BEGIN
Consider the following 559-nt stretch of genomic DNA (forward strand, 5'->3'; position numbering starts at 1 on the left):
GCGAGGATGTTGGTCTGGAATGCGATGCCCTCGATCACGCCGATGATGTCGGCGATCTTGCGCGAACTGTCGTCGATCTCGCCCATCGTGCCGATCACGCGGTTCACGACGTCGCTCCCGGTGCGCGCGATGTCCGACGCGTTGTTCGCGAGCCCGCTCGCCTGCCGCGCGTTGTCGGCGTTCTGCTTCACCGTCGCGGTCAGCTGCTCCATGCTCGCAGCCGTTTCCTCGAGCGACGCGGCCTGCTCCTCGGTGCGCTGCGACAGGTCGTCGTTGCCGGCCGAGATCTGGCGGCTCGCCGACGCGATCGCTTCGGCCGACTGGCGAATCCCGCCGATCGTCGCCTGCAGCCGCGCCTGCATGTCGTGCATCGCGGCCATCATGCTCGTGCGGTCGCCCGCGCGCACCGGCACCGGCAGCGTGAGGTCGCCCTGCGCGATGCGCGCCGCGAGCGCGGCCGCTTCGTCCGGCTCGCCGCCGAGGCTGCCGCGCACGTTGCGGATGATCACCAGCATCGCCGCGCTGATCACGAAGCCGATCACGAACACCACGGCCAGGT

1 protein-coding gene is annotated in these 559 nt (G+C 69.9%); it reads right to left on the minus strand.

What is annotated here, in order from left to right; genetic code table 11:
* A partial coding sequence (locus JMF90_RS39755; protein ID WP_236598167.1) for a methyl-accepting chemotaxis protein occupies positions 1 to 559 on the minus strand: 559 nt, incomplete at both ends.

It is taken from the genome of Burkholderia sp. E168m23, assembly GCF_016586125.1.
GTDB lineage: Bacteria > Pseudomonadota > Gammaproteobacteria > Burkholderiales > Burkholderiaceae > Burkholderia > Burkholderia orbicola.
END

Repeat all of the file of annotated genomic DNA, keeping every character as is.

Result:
Consider the following 559-nt stretch of genomic DNA (forward strand, 5'->3'; position numbering starts at 1 on the left):
GCGAGGATGTTGGTCTGGAATGCGATGCCCTCGATCACGCCGATGATGTCGGCGATCTTGCGCGAACTGTCGTCGATCTCGCCCATCGTGCCGATCACGCGGTTCACGACGTCGCTCCCGGTGCGCGCGATGTCCGACGCGTTGTTCGCGAGCCCGCTCGCCTGCCGCGCGTTGTCGGCGTTCTGCTTCACCGTCGCGGTCAGCTGCTCCATGCTCGCAGCCGTTTCCTCGAGCGACGCGGCCTGCTCCTCGGTGCGCTGCGACAGGTCGTCGTTGCCGGCCGAGATCTGGCGGCTCGCCGACGCGATCGCTTCGGCCGACTGGCGAATCCCGCCGATCGTCGCCTGCAGCCGCGCCTGCATGTCGTGCATCGCGGCCATCATGCTCGTGCGGTCGCCCGCGCGCACCGGCACCGGCAGCGTGAGGTCGCCCTGCGCGATGCGCGCCGCGAGCGCGGCCGCTTCGTCCGGCTCGCCGCCGAGGCTGCCGCGCACGTTGCGGATGATCACCAGCATCGCCGCGCTGATCACGAAGCCGATCACGAACACCACGGCCAGGT

1 protein-coding gene is annotated in these 559 nt (G+C 69.9%); it reads right to left on the minus strand.

What is annotated here, in order from left to right; genetic code table 11:
* A partial coding sequence (locus JMF90_RS39755; protein ID WP_236598167.1) for a methyl-accepting chemotaxis protein occupies positions 1 to 559 on the minus strand: 559 nt, incomplete at both ends.

It is taken from the genome of Burkholderia sp. E168m23, assembly GCF_016586125.1.
GTDB lineage: Bacteria > Pseudomonadota > Gammaproteobacteria > Burkholderiales > Burkholderiaceae > Burkholderia > Burkholderia orbicola.